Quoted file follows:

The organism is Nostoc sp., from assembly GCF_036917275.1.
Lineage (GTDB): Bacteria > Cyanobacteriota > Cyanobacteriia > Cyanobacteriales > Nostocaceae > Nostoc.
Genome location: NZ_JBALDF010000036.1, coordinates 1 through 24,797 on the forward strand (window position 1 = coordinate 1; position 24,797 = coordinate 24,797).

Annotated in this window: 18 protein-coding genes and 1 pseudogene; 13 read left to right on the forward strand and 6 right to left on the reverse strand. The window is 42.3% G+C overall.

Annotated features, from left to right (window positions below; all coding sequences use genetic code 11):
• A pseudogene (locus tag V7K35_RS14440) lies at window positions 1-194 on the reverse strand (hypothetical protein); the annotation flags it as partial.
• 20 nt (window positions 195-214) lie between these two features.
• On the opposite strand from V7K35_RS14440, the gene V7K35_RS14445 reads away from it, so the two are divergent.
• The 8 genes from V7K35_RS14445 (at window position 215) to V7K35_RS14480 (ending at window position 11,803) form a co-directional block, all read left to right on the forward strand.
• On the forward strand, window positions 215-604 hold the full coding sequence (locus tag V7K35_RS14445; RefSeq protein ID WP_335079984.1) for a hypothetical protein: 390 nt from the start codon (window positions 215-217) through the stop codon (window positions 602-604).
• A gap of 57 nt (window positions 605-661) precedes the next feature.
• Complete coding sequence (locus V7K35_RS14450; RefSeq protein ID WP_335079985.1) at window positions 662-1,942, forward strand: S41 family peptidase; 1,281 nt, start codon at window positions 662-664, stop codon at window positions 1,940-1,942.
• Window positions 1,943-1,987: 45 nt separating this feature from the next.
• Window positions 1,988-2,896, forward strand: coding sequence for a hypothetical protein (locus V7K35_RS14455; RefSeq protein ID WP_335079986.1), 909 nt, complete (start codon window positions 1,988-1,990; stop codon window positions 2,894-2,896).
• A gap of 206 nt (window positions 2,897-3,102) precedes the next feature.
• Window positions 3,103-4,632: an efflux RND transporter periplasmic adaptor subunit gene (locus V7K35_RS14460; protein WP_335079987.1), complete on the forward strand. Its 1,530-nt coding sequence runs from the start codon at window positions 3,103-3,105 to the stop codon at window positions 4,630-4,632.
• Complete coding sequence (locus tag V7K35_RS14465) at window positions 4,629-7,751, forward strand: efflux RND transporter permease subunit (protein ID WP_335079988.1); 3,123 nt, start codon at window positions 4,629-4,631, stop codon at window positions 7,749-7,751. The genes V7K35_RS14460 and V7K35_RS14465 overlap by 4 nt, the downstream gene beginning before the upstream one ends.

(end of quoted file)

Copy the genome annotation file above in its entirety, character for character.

The organism is Nostoc sp., from assembly GCF_036917275.1.
Lineage (GTDB): Bacteria > Cyanobacteriota > Cyanobacteriia > Cyanobacteriales > Nostocaceae > Nostoc.
Genome location: NZ_JBALDF010000036.1, coordinates 1 through 24,797 on the forward strand (window position 1 = coordinate 1; position 24,797 = coordinate 24,797).

Annotated in this window: 18 protein-coding genes and 1 pseudogene; 13 read left to right on the forward strand and 6 right to left on the reverse strand. The window is 42.3% G+C overall.

Annotated features, from left to right (window positions below; all coding sequences use genetic code 11):
• A pseudogene (locus tag V7K35_RS14440) lies at window positions 1-194 on the reverse strand (hypothetical protein); the annotation flags it as partial.
• 20 nt (window positions 195-214) lie between these two features.
• On the opposite strand from V7K35_RS14440, the gene V7K35_RS14445 reads away from it, so the two are divergent.
• The 8 genes from V7K35_RS14445 (at window position 215) to V7K35_RS14480 (ending at window position 11,803) form a co-directional block, all read left to right on the forward strand.
• On the forward strand, window positions 215-604 hold the full coding sequence (locus tag V7K35_RS14445; RefSeq protein ID WP_335079984.1) for a hypothetical protein: 390 nt from the start codon (window positions 215-217) through the stop codon (window positions 602-604).
• A gap of 57 nt (window positions 605-661) precedes the next feature.
• Complete coding sequence (locus V7K35_RS14450; RefSeq protein ID WP_335079985.1) at window positions 662-1,942, forward strand: S41 family peptidase; 1,281 nt, start codon at window positions 662-664, stop codon at window positions 1,940-1,942.
• Window positions 1,943-1,987: 45 nt separating this feature from the next.
• Window positions 1,988-2,896, forward strand: coding sequence for a hypothetical protein (locus V7K35_RS14455; RefSeq protein ID WP_335079986.1), 909 nt, complete (start codon window positions 1,988-1,990; stop codon window positions 2,894-2,896).
• A gap of 206 nt (window positions 2,897-3,102) precedes the next feature.
• Window positions 3,103-4,632: an efflux RND transporter periplasmic adaptor subunit gene (locus V7K35_RS14460; protein WP_335079987.1), complete on the forward strand. Its 1,530-nt coding sequence runs from the start codon at window positions 3,103-3,105 to the stop codon at window positions 4,630-4,632.
• Complete coding sequence (locus tag V7K35_RS14465) at window positions 4,629-7,751, forward strand: efflux RND transporter permease subunit (protein ID WP_335079988.1); 3,123 nt, start codon at window positions 4,629-4,631, stop codon at window positions 7,749-7,751. The genes V7K35_RS14460 and V7K35_RS14465 overlap by 4 nt, the downstream gene beginning before the upstream one ends.